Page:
The Israeli parliamentary election on 22 January is ostensibly a political contest between the left and the right, as it is in many countries throughout the world.
However, the election result in Israel also has serious implications for the Middle East and beyond.
Pundits are predicting that Benjamin Netanyahu will remain as Prime Minister.
A poll late last year showed a surge in support for several of the parties regarded as far right and which are likely to join in coalition with the Likud party led by Mr Netanyahu.
During his campaign speech last month Prime Minister Netanyahu put the issue of Iran as a top priority stating, "First and foremost we must stop Iran's nuclear programme, and the time for that is slipping away. That is my first mission as prime minister."
Mr Netanyahu may be alluding to strengthening the sanctions that have had a major impact on Iranian oil revenues and caused significant economic hardship within Iran, although the sanctions regime has done little to slow its nuclear program.
It is equally likely his statement is referring to potential Israeli military strikes against key facilities within Iran.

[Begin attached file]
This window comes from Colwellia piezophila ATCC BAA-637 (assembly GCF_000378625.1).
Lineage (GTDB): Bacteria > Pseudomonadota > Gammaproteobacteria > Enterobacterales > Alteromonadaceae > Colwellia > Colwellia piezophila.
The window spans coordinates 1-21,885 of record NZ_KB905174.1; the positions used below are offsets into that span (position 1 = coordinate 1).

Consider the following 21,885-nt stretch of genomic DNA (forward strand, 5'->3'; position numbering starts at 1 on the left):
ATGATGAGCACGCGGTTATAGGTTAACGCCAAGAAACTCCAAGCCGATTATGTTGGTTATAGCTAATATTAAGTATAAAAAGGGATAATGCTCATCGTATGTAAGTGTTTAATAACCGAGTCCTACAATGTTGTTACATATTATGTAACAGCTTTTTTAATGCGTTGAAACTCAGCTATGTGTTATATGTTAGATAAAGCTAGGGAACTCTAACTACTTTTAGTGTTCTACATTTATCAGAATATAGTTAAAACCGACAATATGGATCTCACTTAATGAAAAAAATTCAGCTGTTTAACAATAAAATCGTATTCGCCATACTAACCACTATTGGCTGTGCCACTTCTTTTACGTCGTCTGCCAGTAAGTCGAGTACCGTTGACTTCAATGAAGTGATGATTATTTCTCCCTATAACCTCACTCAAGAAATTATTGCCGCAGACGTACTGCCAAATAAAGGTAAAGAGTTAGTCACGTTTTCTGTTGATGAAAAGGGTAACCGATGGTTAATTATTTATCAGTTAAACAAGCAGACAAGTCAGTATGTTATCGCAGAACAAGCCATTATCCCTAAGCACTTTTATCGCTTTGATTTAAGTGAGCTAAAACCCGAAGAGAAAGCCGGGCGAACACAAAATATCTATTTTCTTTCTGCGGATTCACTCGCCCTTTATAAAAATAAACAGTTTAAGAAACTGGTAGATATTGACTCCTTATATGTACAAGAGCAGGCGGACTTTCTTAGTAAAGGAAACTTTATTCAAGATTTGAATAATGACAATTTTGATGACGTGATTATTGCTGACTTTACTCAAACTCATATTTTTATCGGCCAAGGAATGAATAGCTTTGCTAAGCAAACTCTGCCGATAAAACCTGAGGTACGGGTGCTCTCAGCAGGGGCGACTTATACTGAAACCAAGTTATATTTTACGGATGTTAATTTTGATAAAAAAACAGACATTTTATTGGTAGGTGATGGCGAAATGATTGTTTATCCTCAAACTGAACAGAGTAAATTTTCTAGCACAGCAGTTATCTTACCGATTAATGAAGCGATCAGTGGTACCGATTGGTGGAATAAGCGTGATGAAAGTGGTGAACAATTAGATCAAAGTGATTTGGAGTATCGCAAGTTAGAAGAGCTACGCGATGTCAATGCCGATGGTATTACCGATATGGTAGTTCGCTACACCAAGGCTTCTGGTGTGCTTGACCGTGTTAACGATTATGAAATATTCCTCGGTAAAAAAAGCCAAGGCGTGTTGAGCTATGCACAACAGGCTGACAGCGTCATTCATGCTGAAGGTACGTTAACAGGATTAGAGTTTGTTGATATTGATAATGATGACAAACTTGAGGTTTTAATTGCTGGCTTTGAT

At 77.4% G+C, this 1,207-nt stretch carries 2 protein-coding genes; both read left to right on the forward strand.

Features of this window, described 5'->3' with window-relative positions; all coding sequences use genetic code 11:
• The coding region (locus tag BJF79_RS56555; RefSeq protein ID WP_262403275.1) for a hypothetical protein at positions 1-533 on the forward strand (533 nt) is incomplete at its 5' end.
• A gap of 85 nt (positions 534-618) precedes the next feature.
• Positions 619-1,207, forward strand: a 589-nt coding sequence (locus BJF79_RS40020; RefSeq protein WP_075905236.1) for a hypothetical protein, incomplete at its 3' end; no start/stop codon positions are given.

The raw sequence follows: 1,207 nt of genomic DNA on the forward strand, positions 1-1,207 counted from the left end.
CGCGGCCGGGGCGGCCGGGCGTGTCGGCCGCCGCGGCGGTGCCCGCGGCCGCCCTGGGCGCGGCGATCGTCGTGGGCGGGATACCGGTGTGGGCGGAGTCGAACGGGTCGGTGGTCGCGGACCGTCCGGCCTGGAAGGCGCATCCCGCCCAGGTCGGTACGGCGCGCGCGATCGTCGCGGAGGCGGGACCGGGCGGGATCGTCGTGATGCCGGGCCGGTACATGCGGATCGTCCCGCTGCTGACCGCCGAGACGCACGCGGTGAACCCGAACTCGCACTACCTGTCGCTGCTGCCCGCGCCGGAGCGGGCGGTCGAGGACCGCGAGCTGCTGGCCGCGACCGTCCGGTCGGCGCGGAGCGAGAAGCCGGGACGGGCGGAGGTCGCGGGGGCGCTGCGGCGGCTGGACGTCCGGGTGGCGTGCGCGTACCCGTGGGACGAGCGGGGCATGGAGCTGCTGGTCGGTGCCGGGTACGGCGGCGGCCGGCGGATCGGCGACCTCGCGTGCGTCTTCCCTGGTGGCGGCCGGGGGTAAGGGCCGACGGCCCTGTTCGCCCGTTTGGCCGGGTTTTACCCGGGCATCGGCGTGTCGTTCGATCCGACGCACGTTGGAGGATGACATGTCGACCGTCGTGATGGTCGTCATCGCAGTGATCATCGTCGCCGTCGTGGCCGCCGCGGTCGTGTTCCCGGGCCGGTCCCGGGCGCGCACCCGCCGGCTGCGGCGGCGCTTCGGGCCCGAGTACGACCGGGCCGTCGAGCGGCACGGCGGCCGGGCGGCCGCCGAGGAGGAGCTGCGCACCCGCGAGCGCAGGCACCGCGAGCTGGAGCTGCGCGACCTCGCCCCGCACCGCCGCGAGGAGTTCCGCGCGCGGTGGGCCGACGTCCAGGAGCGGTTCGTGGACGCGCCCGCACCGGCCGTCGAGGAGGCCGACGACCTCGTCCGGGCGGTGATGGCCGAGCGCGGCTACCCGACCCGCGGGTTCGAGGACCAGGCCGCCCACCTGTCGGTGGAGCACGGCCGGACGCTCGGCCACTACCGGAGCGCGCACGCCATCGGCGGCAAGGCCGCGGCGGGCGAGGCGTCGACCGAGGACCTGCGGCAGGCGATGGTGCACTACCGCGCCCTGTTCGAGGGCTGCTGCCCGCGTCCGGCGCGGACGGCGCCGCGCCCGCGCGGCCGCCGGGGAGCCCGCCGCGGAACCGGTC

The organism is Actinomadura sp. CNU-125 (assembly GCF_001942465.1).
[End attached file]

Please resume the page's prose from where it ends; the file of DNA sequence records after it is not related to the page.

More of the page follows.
Israel has taken such action in the past including the destruction in 1981 of a nuclear reactor under construction by Saddam Hussein's regime in Iraq and strikes against a suspected nuclear facility in Syria in 2007.
More recently a suspected arms factory in Sudan was destroyed during a night bombing raid, with Sudanese authorities pointing the finger at Israel.
For many years the Israeli government has been concerned about Iran's nuclear program exacerbated by the repeated threats from Iran's leaders to destroy Israel.
It was clear late last year that Israel believed Iran was close to crossing or indeed had crossed what it terms the "red lines" that should trigger a military response.
A serious complicating factor is that Israel faces significant logistical hurdles to mounting such strikes from its territory.